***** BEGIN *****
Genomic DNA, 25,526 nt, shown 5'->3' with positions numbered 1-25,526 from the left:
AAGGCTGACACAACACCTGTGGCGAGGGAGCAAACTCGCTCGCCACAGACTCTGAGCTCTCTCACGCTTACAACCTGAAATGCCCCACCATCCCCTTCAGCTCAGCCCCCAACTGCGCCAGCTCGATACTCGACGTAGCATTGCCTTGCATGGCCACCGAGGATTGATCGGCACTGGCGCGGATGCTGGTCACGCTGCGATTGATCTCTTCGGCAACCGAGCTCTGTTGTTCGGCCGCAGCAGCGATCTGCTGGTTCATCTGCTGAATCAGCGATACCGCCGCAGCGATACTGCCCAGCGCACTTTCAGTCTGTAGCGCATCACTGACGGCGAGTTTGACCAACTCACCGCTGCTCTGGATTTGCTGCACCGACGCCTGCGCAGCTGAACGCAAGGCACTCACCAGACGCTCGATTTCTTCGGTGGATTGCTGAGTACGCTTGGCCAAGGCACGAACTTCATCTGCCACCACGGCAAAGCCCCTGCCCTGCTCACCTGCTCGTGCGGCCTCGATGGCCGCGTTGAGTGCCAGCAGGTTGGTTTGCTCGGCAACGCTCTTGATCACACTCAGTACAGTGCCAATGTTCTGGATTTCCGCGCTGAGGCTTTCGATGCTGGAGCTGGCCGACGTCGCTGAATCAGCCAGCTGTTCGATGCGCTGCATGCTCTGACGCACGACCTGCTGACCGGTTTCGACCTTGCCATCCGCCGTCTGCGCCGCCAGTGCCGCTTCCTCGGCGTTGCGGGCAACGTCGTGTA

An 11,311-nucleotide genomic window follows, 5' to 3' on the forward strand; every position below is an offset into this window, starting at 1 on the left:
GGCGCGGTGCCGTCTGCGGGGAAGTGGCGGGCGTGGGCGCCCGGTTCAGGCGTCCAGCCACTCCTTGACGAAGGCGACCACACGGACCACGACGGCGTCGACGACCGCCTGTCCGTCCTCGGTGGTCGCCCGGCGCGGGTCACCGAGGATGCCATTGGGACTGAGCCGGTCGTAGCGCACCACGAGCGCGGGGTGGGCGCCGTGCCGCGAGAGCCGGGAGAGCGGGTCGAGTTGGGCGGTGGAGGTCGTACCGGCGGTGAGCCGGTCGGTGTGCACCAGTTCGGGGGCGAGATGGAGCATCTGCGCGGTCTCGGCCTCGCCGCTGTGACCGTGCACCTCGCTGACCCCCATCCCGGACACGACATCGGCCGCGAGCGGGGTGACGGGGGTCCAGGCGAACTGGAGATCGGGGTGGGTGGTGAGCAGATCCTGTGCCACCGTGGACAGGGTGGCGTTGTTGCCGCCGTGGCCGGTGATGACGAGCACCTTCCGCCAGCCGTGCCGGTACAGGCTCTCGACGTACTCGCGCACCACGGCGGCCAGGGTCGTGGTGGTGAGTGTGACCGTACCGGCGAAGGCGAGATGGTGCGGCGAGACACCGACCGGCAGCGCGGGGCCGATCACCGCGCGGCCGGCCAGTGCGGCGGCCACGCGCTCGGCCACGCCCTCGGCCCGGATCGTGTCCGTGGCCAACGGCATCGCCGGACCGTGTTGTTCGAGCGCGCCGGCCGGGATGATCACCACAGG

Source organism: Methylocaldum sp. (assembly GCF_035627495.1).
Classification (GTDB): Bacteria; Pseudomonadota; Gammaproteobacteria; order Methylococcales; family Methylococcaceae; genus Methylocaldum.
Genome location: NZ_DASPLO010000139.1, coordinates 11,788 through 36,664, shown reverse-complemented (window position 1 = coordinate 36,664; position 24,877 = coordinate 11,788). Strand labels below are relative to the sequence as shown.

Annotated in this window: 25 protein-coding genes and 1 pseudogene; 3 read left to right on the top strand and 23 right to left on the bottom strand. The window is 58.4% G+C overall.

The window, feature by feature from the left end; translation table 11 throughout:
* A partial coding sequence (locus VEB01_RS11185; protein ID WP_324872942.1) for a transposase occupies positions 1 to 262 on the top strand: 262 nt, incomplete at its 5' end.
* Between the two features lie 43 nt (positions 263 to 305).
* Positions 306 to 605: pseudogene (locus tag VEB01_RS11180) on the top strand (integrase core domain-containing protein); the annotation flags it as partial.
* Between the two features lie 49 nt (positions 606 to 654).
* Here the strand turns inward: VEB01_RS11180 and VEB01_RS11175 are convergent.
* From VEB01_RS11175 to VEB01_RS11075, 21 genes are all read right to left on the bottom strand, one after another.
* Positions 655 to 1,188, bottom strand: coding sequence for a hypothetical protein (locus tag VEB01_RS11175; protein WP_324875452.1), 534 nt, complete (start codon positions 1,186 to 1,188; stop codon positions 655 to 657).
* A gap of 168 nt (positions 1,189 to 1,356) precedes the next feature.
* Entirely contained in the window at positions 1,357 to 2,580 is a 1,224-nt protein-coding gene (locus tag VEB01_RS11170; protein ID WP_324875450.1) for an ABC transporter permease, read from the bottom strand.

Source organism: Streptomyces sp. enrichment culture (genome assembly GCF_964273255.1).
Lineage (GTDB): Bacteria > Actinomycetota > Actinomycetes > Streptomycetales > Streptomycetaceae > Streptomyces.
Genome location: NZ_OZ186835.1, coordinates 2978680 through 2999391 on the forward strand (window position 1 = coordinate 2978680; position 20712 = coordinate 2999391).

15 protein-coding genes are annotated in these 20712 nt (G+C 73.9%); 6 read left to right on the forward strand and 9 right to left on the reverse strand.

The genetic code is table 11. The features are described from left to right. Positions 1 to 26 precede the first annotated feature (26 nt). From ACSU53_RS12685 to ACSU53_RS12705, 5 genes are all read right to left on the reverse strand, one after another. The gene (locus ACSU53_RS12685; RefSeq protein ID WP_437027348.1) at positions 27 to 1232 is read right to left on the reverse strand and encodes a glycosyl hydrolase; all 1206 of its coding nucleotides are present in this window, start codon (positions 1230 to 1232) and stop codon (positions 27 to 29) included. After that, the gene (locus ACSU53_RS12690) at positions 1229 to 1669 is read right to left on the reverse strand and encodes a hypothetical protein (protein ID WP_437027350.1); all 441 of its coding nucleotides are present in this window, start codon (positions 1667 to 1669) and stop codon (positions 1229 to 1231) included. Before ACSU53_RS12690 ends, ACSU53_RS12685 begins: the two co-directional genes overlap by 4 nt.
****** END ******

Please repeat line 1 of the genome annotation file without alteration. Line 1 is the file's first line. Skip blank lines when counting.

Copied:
Genomic DNA, 25,526 nt, shown 5'->3' with positions numbered 1-25,526 from the left: